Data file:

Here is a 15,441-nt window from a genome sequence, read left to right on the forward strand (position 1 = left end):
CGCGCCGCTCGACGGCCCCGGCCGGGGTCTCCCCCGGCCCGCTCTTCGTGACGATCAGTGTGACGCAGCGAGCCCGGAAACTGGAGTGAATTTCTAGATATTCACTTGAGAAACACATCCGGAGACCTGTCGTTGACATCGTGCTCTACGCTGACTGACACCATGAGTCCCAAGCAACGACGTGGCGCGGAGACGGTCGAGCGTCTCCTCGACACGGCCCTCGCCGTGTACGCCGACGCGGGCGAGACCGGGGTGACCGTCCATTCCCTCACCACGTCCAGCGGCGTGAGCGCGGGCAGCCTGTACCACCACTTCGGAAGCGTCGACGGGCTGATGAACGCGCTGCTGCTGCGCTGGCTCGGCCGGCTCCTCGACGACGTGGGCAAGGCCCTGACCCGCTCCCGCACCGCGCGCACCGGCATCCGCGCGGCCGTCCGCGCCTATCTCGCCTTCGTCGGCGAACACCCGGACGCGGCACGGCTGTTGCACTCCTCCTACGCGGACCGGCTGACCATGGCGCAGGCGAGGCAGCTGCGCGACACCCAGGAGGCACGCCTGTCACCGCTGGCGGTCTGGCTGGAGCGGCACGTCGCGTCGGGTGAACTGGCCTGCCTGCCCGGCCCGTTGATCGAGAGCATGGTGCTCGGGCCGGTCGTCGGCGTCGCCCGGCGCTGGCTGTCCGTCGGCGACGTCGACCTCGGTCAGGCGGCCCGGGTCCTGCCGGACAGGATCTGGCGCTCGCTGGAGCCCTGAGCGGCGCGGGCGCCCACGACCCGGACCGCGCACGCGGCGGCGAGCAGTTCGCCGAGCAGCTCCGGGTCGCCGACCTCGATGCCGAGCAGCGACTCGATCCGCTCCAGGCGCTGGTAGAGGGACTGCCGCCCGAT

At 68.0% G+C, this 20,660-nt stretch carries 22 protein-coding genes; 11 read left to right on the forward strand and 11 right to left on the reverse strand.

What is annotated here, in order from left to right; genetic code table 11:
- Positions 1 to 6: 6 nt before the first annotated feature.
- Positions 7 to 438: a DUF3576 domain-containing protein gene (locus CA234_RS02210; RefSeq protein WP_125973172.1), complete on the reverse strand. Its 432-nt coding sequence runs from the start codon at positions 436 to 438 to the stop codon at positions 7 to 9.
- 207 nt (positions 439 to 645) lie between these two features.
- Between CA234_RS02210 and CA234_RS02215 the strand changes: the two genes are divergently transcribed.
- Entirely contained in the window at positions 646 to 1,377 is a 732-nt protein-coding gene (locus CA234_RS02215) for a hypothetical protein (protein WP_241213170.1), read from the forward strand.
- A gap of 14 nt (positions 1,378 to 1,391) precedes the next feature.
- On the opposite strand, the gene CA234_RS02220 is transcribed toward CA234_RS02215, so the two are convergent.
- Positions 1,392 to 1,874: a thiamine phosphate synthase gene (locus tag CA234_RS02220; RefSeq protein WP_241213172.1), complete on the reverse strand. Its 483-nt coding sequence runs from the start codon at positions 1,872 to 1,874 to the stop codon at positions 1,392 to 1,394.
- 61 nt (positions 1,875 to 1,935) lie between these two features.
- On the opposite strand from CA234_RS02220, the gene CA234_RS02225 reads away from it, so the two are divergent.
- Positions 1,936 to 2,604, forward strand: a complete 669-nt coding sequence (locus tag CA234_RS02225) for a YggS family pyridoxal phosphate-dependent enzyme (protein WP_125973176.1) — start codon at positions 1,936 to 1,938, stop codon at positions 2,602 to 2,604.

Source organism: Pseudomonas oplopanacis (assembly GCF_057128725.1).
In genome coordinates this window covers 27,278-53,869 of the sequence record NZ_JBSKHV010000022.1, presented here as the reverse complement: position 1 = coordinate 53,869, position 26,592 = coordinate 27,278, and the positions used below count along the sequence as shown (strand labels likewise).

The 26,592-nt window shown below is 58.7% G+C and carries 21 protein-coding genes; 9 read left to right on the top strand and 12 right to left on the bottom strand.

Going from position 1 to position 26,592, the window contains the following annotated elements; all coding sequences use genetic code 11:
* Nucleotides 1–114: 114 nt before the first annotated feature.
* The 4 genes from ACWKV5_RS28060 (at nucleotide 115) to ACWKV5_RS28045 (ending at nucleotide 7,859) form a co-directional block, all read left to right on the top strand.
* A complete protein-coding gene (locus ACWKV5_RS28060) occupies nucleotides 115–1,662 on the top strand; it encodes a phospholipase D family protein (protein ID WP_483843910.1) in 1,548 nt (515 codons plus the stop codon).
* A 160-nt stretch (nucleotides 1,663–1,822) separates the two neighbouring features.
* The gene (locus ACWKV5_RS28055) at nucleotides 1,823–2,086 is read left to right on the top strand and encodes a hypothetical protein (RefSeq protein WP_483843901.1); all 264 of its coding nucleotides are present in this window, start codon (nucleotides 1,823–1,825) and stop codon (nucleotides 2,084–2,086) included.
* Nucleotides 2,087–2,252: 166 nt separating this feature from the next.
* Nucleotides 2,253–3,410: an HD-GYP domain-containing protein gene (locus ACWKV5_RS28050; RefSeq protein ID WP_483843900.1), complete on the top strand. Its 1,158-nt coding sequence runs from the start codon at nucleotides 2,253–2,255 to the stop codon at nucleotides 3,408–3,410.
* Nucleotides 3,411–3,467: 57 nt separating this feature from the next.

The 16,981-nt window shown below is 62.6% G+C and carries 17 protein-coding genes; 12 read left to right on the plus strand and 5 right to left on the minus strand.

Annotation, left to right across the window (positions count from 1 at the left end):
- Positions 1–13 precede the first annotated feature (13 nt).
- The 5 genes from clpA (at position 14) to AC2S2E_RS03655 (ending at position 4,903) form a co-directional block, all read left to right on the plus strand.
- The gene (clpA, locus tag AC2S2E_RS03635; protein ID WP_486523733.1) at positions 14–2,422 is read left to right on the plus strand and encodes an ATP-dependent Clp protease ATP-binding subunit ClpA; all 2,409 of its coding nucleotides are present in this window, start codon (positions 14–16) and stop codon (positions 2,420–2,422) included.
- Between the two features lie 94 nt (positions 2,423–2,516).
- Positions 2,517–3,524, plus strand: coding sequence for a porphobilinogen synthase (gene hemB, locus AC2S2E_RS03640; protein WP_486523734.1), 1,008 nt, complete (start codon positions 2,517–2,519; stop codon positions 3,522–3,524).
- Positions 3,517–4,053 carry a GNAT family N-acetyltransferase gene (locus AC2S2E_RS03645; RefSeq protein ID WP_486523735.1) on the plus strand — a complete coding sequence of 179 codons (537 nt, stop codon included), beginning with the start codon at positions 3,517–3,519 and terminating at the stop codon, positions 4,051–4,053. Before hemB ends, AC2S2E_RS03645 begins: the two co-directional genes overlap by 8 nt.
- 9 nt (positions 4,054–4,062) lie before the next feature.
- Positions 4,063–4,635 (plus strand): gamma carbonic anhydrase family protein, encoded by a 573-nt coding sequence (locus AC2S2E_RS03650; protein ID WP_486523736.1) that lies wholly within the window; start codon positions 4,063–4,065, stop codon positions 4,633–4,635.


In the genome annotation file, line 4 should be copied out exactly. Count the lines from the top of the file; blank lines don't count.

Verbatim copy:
What is annotated here, in order from left to right; genetic code table 11: